In the autumn of 2017, I fell into myself. A collapse was inevitable. I had sought myself—and a home—all over the globe and in others for far too long. Humbly returning to my center with a flag of defeat dragging behind me like a party streamer after a summer storm, I sat for days in a borrowed meditation chair; I held a book in my hands again. The book was not going anywhere, and neither was I. Books become my final refuge just as they had always been my original home. Welcoming me to peruse their pages and discover their hidden mysteries, now they opened their pages to my tired heart. Offering rejuvenation, recreation, and assurances that all would be well after a good night’s sleep. But also, adventures, even love stories—these with happy endings.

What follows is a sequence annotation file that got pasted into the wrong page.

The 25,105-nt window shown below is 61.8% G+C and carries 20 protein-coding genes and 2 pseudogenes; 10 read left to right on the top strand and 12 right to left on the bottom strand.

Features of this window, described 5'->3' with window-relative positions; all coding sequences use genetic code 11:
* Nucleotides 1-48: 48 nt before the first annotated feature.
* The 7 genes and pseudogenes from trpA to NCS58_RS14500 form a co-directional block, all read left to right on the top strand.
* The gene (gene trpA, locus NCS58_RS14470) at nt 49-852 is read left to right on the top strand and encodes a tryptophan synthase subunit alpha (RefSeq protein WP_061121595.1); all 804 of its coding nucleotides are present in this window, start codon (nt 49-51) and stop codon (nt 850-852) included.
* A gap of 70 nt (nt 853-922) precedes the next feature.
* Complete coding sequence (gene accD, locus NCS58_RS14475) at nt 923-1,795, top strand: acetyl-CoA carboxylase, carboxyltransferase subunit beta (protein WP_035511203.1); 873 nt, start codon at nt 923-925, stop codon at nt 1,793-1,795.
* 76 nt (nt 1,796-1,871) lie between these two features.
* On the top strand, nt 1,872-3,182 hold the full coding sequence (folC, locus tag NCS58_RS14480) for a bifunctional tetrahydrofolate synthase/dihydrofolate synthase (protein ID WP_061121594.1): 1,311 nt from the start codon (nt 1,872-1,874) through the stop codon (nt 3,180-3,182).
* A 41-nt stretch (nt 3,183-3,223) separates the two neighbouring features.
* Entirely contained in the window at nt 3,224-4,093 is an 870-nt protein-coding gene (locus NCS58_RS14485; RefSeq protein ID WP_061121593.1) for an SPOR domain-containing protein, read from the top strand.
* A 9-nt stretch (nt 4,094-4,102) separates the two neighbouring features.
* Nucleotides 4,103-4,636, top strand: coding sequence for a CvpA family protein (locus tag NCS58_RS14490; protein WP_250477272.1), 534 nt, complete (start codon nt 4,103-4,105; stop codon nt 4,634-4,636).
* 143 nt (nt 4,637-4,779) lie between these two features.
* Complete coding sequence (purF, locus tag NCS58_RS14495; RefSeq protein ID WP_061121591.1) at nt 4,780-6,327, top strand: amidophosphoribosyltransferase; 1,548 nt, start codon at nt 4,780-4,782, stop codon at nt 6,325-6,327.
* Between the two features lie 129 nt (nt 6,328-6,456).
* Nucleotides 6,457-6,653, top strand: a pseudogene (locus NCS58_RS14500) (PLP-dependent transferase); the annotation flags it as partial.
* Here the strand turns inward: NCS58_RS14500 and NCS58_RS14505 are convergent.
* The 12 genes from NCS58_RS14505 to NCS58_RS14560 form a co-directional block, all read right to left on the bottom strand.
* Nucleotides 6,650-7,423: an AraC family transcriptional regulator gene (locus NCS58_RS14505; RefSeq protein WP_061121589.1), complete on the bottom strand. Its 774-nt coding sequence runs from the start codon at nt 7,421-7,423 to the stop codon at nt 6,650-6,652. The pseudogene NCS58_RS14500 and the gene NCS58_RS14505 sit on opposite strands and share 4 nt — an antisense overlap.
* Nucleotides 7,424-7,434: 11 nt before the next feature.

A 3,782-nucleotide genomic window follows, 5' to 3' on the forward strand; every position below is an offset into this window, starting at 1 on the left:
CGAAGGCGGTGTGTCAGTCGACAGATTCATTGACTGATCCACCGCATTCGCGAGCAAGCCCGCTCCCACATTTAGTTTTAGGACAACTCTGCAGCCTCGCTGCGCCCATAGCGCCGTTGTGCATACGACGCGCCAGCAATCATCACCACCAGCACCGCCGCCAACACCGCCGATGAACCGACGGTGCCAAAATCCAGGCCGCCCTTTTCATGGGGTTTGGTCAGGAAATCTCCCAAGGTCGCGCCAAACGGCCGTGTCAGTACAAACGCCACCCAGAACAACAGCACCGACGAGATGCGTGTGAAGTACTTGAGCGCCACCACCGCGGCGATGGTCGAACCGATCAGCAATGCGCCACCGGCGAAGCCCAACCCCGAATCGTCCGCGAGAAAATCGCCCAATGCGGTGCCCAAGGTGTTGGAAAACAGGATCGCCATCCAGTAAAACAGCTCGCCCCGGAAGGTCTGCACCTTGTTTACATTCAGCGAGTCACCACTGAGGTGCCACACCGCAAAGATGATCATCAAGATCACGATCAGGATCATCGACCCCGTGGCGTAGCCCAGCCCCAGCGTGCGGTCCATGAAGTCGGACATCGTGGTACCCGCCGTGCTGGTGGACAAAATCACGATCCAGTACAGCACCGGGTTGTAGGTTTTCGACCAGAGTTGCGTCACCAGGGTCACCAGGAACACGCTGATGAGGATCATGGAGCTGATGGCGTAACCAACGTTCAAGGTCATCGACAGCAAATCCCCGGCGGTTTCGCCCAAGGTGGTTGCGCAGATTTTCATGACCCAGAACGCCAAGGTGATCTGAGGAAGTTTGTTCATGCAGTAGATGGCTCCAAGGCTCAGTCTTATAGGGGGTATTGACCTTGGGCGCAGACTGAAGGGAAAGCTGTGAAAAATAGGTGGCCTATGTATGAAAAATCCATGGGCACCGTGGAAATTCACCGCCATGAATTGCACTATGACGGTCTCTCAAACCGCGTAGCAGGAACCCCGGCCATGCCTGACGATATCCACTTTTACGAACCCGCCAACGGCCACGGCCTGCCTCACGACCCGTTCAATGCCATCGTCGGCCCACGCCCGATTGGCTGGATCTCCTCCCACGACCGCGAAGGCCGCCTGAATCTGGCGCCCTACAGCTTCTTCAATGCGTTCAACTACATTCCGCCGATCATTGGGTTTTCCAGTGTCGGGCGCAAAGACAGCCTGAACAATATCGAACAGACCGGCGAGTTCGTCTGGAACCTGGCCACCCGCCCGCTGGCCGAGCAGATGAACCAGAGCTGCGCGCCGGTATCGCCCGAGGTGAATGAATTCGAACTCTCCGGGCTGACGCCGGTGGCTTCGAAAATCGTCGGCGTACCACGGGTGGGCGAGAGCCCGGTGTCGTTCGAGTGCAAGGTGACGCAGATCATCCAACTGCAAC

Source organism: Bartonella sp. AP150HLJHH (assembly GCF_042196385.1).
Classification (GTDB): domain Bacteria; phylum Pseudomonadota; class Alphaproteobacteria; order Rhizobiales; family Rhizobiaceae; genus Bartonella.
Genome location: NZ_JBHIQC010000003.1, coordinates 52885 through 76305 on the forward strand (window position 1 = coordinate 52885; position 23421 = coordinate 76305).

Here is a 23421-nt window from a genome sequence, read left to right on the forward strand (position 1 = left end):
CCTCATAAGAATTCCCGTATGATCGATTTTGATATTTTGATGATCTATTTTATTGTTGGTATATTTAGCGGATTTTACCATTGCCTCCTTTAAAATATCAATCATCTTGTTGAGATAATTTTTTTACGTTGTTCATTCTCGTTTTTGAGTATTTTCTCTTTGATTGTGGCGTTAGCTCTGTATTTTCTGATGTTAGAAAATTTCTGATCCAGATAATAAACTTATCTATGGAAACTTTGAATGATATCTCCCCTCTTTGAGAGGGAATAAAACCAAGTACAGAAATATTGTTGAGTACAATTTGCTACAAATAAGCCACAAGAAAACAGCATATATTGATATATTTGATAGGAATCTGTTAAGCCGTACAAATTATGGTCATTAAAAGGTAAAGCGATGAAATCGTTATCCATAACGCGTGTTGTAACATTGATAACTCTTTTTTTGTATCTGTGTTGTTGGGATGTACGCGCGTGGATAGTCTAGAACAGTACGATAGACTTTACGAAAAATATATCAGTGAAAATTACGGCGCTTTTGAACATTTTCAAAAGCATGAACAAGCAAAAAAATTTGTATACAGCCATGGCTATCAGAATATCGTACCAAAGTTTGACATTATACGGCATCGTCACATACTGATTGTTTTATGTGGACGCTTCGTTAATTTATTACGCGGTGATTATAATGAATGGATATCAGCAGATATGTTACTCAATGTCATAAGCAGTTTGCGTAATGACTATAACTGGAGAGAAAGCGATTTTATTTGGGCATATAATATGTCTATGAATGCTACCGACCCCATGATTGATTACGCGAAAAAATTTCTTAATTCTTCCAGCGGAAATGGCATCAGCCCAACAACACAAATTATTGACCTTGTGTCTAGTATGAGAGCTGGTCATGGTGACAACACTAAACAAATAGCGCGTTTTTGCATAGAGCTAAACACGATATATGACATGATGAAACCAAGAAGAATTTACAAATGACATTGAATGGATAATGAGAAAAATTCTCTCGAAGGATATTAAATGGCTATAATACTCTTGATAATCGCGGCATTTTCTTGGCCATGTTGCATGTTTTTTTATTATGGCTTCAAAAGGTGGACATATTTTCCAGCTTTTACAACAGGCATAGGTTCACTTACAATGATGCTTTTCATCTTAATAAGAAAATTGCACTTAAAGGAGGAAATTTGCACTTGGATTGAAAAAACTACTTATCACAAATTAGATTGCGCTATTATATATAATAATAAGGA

My love of books is likely congenital. My father has over one ton of books. This is a known fact because we moved across the country after I finished high school and packed them into hundreds of brown cardboard boxes and loaded them onto three pallets to be weighed. I managed to avoid the book-bug, however, stave it off for years. My desire for mobility and freedom to roam about the cabin of the world was stronger. Yes, there were books that I dragged around time zones with me like that one on Constantine and the church’s history, but I never found a way to read amidst the busyness of travel. So much time and energy go into finding a place to rest while traveling. I took to reading on my small iPhone, but books deserve so much more than that. They have a dignity that can’t be appropriately acknowledged on the small screen.